The government is creating a vast domestic spying network to collect information about Americans in the wake of the September 11, 2001 attacks and subsequent terror plots, The Washington Post‘s Dana Priest and William Arkin reported Monday.
The government is using for this purpose the FBI, local police, state homeland security offices and military criminal investigators, the daily added.
The system collects, stores and analyzes information about thousands of US citizens and residents, many of whom have not been accused of any wrongdoing, the report noted.
Among other things, the investigative series reveals:
* Technologies and techniques honed for use on the battlefields of Iraq and Afghanistan have migrated into the hands of law enforcement agencies in America.
* The FBI is building a database with the names and certain personal information, such as employment history, of thousands of U.S. citizens and residents whom a local police officer or a fellow citizen believed to be acting suspiciously. It is accessible to an increasing number of local law enforcement and military criminal investigators, increasing concerns that it could somehow end up in the public domain.ADVERTISEMENT
* Seeking to learn more about Islam and terrorism, some law enforcement agencies have hired as trainers self-described experts whose extremist views on Islam and terrorism are considered inaccurate and counterproductive by the FBI and U.S. intelligence agencies.
* The Department of Homeland Security sends its state and local partners intelligence reports with little meaningful guidance, and state reports have sometimes inappropriately reported on lawful meetings.
The government’s goal is to have every state and local law enforcement agency in the country feed information to Washington to buttress the work of the FBI, noted the paper, which has conducted its own investigation of the matter.
According to the report, the network includes 4,058 federal, state and local organizations, each with its own counter-terrorism responsibilities and jurisdictions.
At least 935 of these organizations have been created since the 2001 attacks, The Post said.
The probe has revealed that technologies and techniques developed for use on the battlefields of Iraq and Afghanistan have migrated into the hands of law enforcement agencies in the United States, the paper pointed out.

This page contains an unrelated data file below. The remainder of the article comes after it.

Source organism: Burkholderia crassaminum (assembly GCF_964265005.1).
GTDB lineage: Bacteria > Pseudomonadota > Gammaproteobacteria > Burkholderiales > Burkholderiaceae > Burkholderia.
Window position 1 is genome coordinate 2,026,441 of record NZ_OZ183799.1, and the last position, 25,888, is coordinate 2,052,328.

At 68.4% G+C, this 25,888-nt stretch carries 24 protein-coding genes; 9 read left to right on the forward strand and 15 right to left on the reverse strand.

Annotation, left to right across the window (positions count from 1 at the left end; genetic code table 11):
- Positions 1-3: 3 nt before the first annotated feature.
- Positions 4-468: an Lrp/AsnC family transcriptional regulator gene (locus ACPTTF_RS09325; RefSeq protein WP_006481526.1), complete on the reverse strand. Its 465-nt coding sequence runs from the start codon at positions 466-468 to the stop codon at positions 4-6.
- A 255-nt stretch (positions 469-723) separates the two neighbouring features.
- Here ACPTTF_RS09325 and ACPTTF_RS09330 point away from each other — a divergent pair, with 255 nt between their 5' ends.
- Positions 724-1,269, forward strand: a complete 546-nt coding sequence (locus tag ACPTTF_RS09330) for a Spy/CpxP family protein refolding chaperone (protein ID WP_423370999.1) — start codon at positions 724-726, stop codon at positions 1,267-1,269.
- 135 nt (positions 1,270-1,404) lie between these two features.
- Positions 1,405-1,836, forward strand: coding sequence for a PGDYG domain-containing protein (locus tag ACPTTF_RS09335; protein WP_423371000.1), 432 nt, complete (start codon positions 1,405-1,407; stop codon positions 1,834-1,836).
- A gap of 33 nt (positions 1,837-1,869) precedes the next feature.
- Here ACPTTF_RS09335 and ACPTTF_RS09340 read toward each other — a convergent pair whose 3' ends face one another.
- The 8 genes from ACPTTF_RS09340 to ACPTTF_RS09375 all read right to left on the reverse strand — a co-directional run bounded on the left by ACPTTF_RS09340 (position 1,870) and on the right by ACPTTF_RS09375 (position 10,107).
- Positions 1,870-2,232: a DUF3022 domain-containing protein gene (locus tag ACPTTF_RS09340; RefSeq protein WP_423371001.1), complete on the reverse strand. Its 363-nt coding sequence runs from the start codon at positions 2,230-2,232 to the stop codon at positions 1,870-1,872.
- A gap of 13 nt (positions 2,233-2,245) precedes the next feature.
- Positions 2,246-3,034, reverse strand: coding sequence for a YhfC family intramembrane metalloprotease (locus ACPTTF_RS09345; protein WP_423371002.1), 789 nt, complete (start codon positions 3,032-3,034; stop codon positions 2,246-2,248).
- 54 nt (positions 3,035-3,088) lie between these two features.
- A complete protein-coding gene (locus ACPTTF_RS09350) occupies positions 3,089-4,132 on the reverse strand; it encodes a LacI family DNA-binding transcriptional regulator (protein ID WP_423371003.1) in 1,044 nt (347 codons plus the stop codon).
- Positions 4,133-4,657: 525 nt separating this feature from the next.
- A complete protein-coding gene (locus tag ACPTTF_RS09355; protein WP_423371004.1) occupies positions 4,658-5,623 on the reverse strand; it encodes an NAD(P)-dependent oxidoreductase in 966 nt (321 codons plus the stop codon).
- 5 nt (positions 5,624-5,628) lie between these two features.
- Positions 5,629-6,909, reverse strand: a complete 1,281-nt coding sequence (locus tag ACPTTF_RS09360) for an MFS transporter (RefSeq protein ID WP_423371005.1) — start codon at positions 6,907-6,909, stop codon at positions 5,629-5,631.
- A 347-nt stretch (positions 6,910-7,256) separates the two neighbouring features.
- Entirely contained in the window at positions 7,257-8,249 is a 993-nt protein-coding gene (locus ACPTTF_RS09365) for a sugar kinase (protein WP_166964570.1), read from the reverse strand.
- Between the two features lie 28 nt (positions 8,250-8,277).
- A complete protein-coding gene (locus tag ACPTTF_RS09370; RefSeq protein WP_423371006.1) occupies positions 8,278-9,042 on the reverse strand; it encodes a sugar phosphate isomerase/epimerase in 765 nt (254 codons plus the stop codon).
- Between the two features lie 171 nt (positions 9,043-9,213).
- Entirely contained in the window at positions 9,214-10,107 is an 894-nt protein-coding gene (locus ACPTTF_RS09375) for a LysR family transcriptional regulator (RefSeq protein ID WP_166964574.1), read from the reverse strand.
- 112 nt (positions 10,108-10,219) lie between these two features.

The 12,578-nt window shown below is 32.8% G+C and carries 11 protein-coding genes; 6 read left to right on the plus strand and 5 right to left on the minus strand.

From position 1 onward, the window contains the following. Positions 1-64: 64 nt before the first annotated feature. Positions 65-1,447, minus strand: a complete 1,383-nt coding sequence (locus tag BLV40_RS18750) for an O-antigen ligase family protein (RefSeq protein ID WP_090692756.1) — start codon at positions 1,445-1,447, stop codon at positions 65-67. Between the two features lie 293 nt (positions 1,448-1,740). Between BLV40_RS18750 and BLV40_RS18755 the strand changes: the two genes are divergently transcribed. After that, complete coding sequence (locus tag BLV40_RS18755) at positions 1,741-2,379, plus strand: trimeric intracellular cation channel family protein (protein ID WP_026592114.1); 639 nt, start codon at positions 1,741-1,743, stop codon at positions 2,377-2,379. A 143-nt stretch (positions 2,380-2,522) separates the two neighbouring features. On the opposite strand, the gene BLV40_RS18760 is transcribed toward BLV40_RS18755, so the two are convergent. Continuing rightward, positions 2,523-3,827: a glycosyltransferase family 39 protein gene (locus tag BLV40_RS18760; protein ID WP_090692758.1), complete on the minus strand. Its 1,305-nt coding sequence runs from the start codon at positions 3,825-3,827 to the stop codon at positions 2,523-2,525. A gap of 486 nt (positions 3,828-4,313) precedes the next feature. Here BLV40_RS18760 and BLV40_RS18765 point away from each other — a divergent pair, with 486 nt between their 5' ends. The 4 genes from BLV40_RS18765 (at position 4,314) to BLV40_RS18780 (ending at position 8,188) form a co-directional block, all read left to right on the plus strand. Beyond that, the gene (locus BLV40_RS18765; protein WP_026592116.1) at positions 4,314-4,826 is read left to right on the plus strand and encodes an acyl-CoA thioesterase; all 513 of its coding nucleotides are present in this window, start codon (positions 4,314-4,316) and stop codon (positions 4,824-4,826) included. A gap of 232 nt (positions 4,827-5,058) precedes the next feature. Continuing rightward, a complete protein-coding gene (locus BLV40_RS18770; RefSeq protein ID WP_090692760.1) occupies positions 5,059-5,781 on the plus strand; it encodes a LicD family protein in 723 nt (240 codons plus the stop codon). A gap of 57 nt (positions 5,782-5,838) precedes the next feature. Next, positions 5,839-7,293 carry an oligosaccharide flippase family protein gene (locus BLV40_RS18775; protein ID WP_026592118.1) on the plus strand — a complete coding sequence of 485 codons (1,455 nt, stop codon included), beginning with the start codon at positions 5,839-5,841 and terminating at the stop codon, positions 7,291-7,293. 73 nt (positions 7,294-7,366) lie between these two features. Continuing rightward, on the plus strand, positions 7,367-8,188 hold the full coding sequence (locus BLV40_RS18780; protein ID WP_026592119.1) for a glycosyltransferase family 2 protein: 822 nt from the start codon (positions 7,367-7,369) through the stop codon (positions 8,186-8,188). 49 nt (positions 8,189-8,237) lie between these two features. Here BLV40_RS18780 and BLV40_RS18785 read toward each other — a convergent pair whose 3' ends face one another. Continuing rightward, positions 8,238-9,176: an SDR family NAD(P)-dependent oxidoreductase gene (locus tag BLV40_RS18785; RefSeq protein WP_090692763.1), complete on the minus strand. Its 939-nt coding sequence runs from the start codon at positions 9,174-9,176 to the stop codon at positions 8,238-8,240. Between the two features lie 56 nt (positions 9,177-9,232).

In addition, the FBI is building a database with the names and personal information of thousands of US citizens and residents, the report said.
The database is accessible to an increasing number of local law enforcement and military criminal investigators, the report noted.
In a bid to counter what is seen as a threat from radical Islam, some law enforcement agencies have hired as trainers people whose extremist views on Islam and terrorism are considered inaccurate and counterproductive by US intelligence agencies, the paper pointed out.
The cost of the network is difficult to measure, the paper said. But the Department of Homeland Security has given 31 billion dollars in grants since 2003 to state and local governments for homeland security and to improve their ability to find and protect against terrorists, The Post said.
Only this year, it gave 3.8 billion dollars to local law enforcement agencies.
How Teach for America evolved into an arm of the charter school movement
When the Walton Family Foundation announced in 2013 that it was donating $20 million to Teach For America to recruit and train nearly 4,000 teachers for low-income schools, its press release did not reveal the unusual terms for the grant.
Documents obtained by ProPublica show that the foundation, a staunch supporter of school choice and Teach For America’s largest private funder, was paying $4,000 for every teacher placed in a traditional public school — and $6,000 for every one placed in a charter school. The two-year grant was directed at nine cities where charter schools were sprouting up, including New Orleans; Memphis, Tennessee; and Los Angeles.
Quantum physics experiment shows Heisenberg was right about uncertainty — in a certain sense
The word uncertainty is used a lot in quantum mechanics. One school of thought is that this means there’s something out there in the world that we are uncertain about. But most physicists believe nature itself is uncertain.
Intrinsic uncertainty was central to the way German physicist Werner Heisenberg, one of the originators of modern quantum mechanics, presented the theory.
He put forward the Uncertainty Principle that showed we can never know all the properties of a particle at the same time.